The new Pri-2012 tables are based on more multiemployer data compared to the prior tables. Mortality experience under multiemployer plans did not differ significantly from experience in single employer plans. The SOA determined that job classification (blue-collar and white-collar) is an increasing forecaster of mortality and more indicative of future experience than benefit amount.

The SOA identified that surviving beneficiaries had higher mortality than the general population and created separate mortality tables for this demographic with the Pri-2012 tables update.

MP-2019 Mortality Improvement Scale

The new mortality improvement scale MP-2019 is based on historical U.S. population mortality. This continues to fulfill the RPEC’s pledge to update the improvement scales annually.

Consistent with all prior updates since the first table (MP-2014) was released, the MP-2019 improvement scale will reduce liabilities for pension plans compared to the MP-2018 improvement scale. The SOA estimated that pension obligations will typically be 0.3% to 1.0% lower when compared to using Scale MP-2018.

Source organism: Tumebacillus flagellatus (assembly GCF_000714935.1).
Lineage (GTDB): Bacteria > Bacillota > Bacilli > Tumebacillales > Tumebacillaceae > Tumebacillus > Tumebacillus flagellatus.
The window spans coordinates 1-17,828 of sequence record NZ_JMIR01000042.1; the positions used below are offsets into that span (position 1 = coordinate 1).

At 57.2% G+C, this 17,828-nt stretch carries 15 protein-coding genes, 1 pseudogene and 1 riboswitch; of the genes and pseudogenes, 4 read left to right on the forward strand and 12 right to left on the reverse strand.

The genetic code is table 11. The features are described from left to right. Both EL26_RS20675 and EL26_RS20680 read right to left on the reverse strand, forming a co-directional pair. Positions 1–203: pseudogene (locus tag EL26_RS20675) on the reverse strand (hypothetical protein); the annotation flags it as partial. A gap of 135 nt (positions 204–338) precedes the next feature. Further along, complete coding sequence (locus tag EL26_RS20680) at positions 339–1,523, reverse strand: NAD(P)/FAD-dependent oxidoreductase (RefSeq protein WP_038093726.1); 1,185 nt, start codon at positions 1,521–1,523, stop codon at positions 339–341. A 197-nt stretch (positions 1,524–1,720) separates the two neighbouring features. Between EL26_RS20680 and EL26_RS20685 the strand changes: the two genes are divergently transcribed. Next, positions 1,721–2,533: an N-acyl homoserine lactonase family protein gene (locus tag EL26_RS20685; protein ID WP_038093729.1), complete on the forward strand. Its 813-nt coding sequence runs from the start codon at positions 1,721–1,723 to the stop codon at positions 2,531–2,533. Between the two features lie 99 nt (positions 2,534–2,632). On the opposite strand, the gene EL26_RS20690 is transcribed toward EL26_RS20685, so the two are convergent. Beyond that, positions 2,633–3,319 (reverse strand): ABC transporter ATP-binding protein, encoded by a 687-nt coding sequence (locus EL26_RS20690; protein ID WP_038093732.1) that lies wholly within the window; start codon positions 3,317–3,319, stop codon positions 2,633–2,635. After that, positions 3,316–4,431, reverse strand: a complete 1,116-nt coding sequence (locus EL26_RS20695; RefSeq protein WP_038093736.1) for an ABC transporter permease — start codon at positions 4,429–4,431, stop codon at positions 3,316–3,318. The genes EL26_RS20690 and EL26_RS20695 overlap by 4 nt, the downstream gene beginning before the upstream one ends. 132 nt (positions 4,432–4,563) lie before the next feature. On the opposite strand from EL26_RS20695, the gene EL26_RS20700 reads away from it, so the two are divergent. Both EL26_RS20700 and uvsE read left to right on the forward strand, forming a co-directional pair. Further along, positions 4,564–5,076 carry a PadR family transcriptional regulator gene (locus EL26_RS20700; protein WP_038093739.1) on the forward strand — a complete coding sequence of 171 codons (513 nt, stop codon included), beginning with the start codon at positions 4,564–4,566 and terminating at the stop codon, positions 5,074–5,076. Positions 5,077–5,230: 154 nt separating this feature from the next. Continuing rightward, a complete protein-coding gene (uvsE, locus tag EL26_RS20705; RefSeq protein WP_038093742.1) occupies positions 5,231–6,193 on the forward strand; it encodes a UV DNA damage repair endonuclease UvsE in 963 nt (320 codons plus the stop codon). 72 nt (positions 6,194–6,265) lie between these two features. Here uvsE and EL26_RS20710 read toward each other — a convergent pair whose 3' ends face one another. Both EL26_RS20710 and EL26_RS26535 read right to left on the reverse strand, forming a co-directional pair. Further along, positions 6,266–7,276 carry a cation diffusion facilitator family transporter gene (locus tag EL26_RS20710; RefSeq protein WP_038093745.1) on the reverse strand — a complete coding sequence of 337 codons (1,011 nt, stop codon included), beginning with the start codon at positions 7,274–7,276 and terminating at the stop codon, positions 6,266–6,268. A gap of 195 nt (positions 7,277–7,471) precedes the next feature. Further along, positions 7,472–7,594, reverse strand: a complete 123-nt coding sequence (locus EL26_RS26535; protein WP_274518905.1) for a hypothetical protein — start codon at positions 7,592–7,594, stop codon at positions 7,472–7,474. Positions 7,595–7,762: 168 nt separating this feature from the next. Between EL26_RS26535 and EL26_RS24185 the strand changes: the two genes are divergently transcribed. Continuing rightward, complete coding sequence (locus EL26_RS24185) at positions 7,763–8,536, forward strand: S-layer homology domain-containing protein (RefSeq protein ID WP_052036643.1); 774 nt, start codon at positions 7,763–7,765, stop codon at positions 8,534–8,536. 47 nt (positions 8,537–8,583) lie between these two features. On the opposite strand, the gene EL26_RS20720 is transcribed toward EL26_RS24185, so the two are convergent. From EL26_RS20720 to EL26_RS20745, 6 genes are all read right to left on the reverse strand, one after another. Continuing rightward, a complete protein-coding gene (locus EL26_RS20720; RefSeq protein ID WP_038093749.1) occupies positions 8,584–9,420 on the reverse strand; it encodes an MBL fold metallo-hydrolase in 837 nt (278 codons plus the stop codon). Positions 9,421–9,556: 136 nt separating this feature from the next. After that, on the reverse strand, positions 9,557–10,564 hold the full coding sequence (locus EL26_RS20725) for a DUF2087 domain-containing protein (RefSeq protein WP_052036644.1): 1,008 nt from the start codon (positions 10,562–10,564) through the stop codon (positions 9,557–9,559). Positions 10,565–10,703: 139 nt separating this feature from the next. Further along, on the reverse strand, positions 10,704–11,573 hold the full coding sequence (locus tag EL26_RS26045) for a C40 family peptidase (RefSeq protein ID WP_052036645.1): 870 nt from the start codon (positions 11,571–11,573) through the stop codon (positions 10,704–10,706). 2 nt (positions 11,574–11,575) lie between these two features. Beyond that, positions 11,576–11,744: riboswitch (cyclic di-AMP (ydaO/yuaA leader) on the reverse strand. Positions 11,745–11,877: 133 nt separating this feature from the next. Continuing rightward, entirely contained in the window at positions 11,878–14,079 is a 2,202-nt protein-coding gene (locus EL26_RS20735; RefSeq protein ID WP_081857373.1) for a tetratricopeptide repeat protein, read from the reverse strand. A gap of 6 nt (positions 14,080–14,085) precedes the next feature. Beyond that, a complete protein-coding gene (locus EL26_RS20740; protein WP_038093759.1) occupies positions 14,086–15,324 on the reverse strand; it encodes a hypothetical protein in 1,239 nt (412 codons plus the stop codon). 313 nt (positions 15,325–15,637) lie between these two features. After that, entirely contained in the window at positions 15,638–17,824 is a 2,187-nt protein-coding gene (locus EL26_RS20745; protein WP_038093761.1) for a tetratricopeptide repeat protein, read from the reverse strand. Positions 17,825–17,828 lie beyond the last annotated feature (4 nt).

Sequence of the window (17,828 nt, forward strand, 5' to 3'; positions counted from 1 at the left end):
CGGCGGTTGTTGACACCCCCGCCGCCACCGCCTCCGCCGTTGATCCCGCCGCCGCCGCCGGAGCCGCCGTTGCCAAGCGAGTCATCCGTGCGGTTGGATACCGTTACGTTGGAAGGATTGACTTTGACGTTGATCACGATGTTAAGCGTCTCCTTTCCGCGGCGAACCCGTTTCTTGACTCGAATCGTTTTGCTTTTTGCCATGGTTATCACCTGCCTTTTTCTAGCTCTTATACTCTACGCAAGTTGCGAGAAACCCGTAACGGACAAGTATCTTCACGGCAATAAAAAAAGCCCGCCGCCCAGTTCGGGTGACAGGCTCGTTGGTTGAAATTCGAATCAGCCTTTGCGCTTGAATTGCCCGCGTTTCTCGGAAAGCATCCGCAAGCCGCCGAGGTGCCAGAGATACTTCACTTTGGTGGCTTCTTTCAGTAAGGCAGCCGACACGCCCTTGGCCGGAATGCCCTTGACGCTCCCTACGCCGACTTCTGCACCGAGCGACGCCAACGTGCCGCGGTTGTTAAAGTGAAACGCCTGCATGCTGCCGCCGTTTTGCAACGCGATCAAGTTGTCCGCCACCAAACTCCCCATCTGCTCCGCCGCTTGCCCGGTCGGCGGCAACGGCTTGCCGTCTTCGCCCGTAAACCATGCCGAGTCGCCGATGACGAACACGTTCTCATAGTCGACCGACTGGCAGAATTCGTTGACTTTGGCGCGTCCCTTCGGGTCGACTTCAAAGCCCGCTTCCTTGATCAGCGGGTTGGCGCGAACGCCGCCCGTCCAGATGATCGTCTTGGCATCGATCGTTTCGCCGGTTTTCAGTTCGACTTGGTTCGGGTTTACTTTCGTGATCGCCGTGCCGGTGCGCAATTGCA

According to the study, the observed age-adjusted mortality rate increased slightly from the prior year, yet it is fairly level relative to the last several years. Also, the age-adjusted mortality improvement rate averaged just 0.3% per year from 2010 to 2017, compared to 0.5% that was observed in the prior study from 2009 to 2016.

Implications for Pension Plans

Pri-2012 may be adopted for financial accounting disclosures and pension expense purposes. The adoption of the new tables will likely result in little change to liabilities. We expect plan sponsors will generally adopt the Pri-2012 tables to replace the RP-2006 tables.

Plan sponsors who have updated their improvement scale annually will generally adopt the MP-2019 improvement scale. As noted, it is expected to lower liabilities, and thus will result in lower pension expense.

We do not expect that the minimum funding calculations, PBGC premiums, and lump sum calculations will use the Pri-2012 table in the near future. However, the 2021 plan year will likely incorporate the MP-2019 scale based on the currently proposed intent from the IRS. Absent any other changes, this update will result in lower funding liability, PBGC liability and lump sum amounts for pension plans in that plan year.

More information regarding the Pri-2012 mortality table and the Scale MP-2019 mortality improvement scale release can be found on the Society of Actuaries’ website links above.

Questions? Contact the Findley consultant you normally work with, or contact Matthew Gilliland at matthew.gilliland@findley.com, 615.665.5306 or Matthew Widick at matthew.widick@findley.com, 615.665.5407.

Published October 28, 2019